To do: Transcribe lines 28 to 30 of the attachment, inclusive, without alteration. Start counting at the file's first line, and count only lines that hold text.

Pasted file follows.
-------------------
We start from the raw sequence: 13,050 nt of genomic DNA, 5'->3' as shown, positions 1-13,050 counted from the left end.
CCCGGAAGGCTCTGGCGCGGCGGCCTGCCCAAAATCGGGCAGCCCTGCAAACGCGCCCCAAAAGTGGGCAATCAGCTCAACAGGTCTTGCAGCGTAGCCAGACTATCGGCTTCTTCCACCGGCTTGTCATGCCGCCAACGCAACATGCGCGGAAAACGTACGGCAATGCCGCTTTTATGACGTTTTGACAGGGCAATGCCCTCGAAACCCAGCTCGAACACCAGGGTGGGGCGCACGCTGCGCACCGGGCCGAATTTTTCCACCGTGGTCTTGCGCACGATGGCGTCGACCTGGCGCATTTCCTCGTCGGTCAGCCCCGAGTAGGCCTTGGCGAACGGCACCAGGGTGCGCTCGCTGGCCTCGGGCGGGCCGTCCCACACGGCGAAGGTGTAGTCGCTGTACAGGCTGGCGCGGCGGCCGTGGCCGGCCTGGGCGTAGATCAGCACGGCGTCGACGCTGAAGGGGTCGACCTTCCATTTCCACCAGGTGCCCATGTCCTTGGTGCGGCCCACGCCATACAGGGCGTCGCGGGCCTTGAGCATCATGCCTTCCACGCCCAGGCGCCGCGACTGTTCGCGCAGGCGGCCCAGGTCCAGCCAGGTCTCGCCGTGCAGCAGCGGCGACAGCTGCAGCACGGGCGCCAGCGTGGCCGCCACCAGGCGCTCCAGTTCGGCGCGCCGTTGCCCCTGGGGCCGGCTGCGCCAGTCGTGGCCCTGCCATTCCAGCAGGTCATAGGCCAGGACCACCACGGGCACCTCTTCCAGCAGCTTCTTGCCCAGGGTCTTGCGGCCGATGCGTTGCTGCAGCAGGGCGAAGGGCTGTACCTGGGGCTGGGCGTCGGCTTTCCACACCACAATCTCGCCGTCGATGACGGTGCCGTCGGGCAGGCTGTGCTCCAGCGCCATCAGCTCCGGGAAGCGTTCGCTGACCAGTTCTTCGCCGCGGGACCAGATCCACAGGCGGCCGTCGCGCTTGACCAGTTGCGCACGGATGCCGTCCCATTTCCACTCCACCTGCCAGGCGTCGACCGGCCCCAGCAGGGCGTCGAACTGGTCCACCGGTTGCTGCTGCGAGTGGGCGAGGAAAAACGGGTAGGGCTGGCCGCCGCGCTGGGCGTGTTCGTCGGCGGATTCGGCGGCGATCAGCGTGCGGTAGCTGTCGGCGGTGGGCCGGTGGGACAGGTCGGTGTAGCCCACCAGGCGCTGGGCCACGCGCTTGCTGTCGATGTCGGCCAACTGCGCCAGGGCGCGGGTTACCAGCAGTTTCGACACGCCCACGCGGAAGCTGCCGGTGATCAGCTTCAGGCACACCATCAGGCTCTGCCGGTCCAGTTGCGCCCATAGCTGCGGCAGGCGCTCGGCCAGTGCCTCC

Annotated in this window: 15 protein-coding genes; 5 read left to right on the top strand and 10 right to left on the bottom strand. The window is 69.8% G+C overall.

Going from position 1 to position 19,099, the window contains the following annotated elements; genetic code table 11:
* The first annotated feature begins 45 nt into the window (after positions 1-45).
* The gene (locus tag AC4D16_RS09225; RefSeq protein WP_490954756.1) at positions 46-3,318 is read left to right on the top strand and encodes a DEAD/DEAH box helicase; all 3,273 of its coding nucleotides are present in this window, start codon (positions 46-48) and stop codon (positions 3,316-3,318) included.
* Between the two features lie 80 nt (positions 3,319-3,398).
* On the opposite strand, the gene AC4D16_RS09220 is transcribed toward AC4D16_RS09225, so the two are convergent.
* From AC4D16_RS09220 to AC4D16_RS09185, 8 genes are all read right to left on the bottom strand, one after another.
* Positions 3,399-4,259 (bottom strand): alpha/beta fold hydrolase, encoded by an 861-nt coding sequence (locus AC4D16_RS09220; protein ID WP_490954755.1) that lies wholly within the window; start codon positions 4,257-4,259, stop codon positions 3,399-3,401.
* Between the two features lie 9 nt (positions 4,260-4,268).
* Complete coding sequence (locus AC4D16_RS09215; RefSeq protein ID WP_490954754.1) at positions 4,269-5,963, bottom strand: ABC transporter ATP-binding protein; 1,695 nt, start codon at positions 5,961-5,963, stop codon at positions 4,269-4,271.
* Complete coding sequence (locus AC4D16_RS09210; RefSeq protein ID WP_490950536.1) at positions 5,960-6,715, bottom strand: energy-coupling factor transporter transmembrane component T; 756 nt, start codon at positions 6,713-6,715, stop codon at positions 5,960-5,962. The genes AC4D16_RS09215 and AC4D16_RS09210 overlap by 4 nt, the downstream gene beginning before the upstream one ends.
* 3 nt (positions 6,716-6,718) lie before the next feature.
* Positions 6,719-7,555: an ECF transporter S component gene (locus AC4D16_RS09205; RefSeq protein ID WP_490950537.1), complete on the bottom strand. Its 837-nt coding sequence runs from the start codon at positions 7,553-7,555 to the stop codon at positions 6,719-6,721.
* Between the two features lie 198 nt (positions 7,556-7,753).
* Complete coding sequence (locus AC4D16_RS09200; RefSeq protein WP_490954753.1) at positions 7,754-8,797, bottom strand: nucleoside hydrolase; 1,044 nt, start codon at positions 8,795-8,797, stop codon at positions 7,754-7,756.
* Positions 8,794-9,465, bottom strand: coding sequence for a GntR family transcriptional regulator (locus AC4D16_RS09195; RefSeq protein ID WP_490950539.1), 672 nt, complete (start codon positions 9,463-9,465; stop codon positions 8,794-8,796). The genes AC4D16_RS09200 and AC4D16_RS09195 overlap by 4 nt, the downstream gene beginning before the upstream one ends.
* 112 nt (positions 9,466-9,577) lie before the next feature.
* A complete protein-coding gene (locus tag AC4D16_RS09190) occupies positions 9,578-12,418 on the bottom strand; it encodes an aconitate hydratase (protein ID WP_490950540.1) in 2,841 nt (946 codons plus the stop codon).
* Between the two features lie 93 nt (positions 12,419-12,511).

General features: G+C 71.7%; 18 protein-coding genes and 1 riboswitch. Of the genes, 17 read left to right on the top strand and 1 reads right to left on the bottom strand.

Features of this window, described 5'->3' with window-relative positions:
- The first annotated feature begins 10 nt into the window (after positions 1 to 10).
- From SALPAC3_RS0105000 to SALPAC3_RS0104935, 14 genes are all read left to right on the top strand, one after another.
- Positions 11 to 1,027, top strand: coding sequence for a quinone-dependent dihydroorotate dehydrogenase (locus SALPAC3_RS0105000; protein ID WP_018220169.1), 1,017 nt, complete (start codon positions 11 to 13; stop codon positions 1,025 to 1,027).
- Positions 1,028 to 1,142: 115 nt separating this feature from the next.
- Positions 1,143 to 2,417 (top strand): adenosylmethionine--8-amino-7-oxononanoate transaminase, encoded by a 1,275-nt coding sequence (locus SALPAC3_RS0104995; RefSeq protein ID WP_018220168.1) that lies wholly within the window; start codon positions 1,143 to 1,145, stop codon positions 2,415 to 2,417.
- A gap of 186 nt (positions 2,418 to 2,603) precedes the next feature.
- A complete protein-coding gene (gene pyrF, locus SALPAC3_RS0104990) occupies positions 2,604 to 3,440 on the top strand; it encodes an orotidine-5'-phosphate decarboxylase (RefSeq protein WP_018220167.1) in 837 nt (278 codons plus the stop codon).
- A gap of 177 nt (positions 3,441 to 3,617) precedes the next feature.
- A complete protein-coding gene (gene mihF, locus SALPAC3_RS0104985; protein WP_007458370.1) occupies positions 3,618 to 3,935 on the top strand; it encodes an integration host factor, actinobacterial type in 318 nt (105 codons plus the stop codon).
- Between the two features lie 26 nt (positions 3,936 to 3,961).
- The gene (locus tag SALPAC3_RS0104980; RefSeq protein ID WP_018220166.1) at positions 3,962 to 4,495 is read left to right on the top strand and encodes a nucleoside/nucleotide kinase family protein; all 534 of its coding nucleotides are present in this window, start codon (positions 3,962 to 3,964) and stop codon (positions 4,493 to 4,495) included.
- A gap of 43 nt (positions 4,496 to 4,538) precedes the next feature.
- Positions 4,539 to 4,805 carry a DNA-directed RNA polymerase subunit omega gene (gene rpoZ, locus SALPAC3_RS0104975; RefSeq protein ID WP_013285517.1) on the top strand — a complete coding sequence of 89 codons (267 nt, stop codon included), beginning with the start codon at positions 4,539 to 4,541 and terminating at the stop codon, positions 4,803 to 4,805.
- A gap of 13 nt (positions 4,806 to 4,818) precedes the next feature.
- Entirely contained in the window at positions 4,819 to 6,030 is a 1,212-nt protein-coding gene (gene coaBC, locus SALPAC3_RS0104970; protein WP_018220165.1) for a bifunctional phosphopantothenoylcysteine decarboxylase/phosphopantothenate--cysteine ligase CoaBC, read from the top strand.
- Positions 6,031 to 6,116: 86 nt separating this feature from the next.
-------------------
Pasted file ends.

- Positions 1,143 to 2,417 (top strand): adenosylmethionine--8-amino-7-oxononanoate transaminase, encoded by a 1,275-nt coding sequence (locus SALPAC3_RS0104995; RefSeq protein ID WP_018220168.1) that lies wholly within the window; start codon positions 1,143 to 1,145, stop codon positions 2,415 to 2,417.
- A gap of 186 nt (positions 2,418 to 2,603) precedes the next feature.
- A complete protein-coding gene (gene pyrF, locus SALPAC3_RS0104990) occupies positions 2,604 to 3,440 on the top strand; it encodes an orotidine-5'-phosphate decarboxylase (RefSeq protein WP_018220167.1) in 837 nt (278 codons plus the stop codon).